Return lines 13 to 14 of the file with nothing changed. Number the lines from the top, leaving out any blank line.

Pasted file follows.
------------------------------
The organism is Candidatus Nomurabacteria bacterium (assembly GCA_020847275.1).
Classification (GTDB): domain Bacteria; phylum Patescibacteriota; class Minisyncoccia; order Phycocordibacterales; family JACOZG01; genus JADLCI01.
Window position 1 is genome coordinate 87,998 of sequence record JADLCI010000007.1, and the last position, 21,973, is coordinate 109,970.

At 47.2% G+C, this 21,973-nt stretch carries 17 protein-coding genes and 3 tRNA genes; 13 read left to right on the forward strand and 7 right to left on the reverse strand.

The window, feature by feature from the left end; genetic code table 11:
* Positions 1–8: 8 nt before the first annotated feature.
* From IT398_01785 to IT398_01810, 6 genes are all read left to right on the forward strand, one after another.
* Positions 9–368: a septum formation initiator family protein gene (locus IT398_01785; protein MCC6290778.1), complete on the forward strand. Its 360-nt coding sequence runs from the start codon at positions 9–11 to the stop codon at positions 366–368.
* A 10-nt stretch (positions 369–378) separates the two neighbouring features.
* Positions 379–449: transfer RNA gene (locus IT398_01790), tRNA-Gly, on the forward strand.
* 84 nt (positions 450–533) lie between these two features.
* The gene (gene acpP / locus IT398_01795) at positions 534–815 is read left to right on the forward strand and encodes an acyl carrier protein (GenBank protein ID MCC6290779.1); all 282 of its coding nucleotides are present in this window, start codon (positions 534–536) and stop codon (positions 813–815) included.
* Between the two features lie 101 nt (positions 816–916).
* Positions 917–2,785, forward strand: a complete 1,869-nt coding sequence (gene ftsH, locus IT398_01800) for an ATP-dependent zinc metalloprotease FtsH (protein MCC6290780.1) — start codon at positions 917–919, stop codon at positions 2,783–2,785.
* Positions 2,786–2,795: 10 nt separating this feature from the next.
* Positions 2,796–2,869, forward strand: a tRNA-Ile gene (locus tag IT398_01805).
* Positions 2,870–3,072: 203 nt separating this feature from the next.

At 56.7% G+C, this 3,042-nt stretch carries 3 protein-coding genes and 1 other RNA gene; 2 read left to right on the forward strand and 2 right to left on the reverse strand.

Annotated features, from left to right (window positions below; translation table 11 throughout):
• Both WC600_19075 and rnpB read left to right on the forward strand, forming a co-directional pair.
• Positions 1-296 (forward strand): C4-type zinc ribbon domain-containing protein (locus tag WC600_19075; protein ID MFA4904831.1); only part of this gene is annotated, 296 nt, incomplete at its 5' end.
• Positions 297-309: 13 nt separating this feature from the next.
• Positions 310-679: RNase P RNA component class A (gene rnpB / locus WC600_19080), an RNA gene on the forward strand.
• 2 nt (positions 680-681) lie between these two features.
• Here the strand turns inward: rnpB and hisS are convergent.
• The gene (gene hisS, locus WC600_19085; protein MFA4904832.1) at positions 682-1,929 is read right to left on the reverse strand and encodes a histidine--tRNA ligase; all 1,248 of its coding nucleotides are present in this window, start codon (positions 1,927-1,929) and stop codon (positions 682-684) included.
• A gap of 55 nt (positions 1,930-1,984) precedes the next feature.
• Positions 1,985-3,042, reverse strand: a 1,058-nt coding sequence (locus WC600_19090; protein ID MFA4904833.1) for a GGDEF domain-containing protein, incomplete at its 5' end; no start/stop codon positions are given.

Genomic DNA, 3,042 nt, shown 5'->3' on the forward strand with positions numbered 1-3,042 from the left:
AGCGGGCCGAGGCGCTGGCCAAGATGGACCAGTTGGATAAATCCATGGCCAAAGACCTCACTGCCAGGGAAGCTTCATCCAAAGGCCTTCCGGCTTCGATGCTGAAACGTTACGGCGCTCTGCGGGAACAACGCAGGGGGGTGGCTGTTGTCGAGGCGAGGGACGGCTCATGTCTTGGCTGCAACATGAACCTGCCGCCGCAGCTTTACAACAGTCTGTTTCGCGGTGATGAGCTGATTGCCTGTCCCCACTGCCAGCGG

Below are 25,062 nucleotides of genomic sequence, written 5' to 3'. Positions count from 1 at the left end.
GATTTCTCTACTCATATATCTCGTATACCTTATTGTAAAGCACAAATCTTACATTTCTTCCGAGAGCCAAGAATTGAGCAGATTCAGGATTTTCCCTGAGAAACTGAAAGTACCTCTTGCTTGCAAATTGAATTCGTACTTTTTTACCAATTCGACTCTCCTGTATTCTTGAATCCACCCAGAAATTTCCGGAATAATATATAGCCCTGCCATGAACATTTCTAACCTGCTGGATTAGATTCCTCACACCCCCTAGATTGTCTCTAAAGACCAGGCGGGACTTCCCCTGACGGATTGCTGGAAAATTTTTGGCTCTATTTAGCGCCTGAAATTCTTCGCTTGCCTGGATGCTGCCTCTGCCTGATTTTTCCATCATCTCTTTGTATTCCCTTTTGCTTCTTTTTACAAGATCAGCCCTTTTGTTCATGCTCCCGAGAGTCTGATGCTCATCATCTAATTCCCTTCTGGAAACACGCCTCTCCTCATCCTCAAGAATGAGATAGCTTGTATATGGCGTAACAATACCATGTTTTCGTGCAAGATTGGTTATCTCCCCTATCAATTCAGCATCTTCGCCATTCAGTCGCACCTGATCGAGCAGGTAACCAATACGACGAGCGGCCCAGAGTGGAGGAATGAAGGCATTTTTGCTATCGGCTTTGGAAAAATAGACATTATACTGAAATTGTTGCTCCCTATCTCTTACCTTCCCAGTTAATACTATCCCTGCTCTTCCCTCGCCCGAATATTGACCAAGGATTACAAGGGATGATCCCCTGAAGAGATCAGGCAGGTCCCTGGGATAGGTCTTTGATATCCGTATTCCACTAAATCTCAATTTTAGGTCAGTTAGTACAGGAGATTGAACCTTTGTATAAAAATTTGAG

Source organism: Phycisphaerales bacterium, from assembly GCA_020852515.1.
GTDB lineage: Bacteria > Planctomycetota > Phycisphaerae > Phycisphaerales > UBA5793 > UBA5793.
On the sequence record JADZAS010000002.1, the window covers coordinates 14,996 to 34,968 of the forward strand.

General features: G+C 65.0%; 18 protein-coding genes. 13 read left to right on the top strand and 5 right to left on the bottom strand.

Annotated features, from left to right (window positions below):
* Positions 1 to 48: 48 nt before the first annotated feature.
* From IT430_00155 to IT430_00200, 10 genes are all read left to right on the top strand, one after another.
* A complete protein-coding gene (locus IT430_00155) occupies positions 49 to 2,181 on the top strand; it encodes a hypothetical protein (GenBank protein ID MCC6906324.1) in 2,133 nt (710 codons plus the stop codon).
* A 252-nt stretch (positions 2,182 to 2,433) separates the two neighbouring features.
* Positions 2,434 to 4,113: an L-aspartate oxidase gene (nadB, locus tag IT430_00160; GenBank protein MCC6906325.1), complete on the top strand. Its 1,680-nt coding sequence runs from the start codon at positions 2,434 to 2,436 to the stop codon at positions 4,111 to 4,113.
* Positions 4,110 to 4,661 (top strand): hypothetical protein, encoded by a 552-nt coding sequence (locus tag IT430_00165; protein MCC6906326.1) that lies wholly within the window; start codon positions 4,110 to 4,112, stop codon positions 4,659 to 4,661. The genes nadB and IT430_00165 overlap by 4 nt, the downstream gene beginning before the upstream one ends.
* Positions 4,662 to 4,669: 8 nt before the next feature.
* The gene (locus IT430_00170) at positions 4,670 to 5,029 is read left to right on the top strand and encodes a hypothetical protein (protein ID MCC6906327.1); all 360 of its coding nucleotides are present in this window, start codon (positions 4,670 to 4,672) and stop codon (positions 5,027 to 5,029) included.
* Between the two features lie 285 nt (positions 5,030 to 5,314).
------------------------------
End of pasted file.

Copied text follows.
* Between the two features lie 101 nt (positions 816–916).
* Positions 917–2,785, forward strand: a complete 1,869-nt coding sequence (gene ftsH, locus IT398_01800) for an ATP-dependent zinc metalloprotease FtsH (protein MCC6290780.1) — start codon at positions 917–919, stop codon at positions 2,783–2,785.